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The best new restaurant in South Jersey, Hearthside is a game-changer for Collingswood

South Jersey's Hearthside is already as complete a restaurant, in terms of ambience, food and service, as any Philadelphia BYOB.

The warm wood interior and open flame kitchen of Hearthside in Collingswood.
The warm wood interior and open flame kitchen of Hearthside in Collingswood.Read moreDAVID SWANSON

Step inside Hearthside, and all the senses are sparked. The crackle and smell of burning oak fills the air. The room glows amber with candles and smoked-glass lights. The open kitchen hums with energy, a hive of chefs in ash-gray aprons tending food over the embers. It's a magnetic scene framed by charred white bricks, steel, and a geometric grid of wood rafters that extends over the dining room.

Diners' heads turn as a sizzling cast-iron pan of huge prawns in chili butter leaves a plume of fragrant steam across the room.

Eyes swivel back to the kitchen at the sound of steel wheels turning — winch, winch, winch — as a chef cranks an iron grate high above the wood-fired grill so a giant dry-aged porterhouse can be set directly atop its glowing coals. And, oh my, what a porterhouse! An artful char can do wonders for such a gorgeous hunk of  meat — not to mention an already heated dining scene like Collingswood's that's been awaiting its "next level" star. Hearthside is just the kind of destination restaurant (sophisticated in every detail, up to date and seasonally inspired, not Italian) that this South Jersey town has been waiting for.

The steak-on-ember trick is one Dominic Piperno learned while cooking in Chianti during his yearlong stint in Italy, and it works campfire magic on this 35-ounce slab of richly marbled 30-day dry-aged beef, whose juicy tenderness — edged in crusty char, paired with a deeply complex and long-lasting savor — took the prize for the best steak I've eaten all year. (Walnut Street Cafe and Merchantville's Park Place came close.)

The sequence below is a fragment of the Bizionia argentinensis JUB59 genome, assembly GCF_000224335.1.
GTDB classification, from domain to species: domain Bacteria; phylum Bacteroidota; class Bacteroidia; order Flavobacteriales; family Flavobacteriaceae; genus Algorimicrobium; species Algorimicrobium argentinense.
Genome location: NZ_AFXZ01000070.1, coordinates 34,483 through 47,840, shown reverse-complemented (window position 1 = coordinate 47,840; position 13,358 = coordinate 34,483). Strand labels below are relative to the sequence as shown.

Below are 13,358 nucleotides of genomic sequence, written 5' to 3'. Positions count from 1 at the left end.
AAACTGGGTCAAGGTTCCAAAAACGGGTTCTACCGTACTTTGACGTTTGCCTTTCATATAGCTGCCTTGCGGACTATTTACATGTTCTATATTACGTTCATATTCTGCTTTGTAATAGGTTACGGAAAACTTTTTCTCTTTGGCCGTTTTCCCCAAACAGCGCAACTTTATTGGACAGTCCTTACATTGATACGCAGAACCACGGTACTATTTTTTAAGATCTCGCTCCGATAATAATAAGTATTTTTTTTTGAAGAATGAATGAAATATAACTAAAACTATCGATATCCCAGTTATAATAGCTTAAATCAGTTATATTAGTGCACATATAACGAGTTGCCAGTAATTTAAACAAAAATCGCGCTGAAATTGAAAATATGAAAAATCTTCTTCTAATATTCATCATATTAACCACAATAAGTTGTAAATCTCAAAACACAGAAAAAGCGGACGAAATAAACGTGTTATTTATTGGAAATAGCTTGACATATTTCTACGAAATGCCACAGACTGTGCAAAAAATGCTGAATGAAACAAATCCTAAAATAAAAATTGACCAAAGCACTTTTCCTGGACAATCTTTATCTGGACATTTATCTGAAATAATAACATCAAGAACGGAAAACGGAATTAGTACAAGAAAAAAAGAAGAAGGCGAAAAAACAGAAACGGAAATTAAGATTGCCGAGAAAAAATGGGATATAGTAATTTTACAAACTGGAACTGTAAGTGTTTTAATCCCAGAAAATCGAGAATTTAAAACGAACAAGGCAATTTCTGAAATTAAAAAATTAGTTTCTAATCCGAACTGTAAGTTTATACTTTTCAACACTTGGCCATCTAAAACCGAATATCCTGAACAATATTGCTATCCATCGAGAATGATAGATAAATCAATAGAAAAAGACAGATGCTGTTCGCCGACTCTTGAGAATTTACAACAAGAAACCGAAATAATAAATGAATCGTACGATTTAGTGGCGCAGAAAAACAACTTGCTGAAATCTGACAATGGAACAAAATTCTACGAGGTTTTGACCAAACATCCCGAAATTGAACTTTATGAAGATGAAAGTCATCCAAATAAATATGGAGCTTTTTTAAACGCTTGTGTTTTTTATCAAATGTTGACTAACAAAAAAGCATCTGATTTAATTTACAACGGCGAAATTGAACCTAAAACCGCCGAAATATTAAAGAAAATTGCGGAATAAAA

But Hearthside is not really a steak house at all. It's a very much a modern American BYOB, with the now-obligatory four-part menu divided by size — small, medium, large (once called "entrées") and large-format sharing platters, and chefs who are equally versed in crudos, pasta, and advanced vegetable cookery, fluidly drawing on Asia, Mexico,  and, of course, Italy for inspiration. That steak takes yet another step up when ringed by a medley of roasted heirloom vegetables and a zippy salsa verde, and then another when accompanied with an additional plate of whole maitake mushrooms set over miso aioli and topped with crispy bits of puffed black rice and tricolor quinoa. Carrots tiered over housemade ricotta and crispy chickpeas resonated with a gloss of smoked cumin oil and the singe of the hearth.

If this sounds vaguely familiar to Center City eaters, you could say this kitchen is cooking in the Vernick-ular. But it comes by that pedigree legitimately. Piperno, a Cherry Hill native, followed a few years at Joey Baldino's Zeppoli by cooking for three more at Vernick Food & Drink, where he rose to sous-chef and also met his eventual Hearthside co-chef in Aaron Gottesman, a Fat Ham alum. That is also where he learned the art of high-heat wood cookery, as well as chef Greg Vernick's masterful approach to dishes that appear simple but that in fact are quite labor-intensive.

"If I could ever cook like that, I'd know I made it,"  Piperno says of Vernick.

Piperno, 33, is not quite yet in his mentor's league. But Hearthside, which he co-owns with his wife, Lindsay, 30, is very much at the stage where he can get to that lofty place. Like any new restaurant, there are issues to calibrate — a tendency to oversalt in my early meals (far less by a third visit), some dish compositions that were drier than I prefer (like the Mexican-inspired octopus dotted with dabs of sauce and refried beans), and an overly complicated multistage process that left my duck breast both a little chewy and not quite hot enough by the time it got to the table. But these few hiccups were the exceptions in an overall stellar display of satisfying and thoughtful flavors.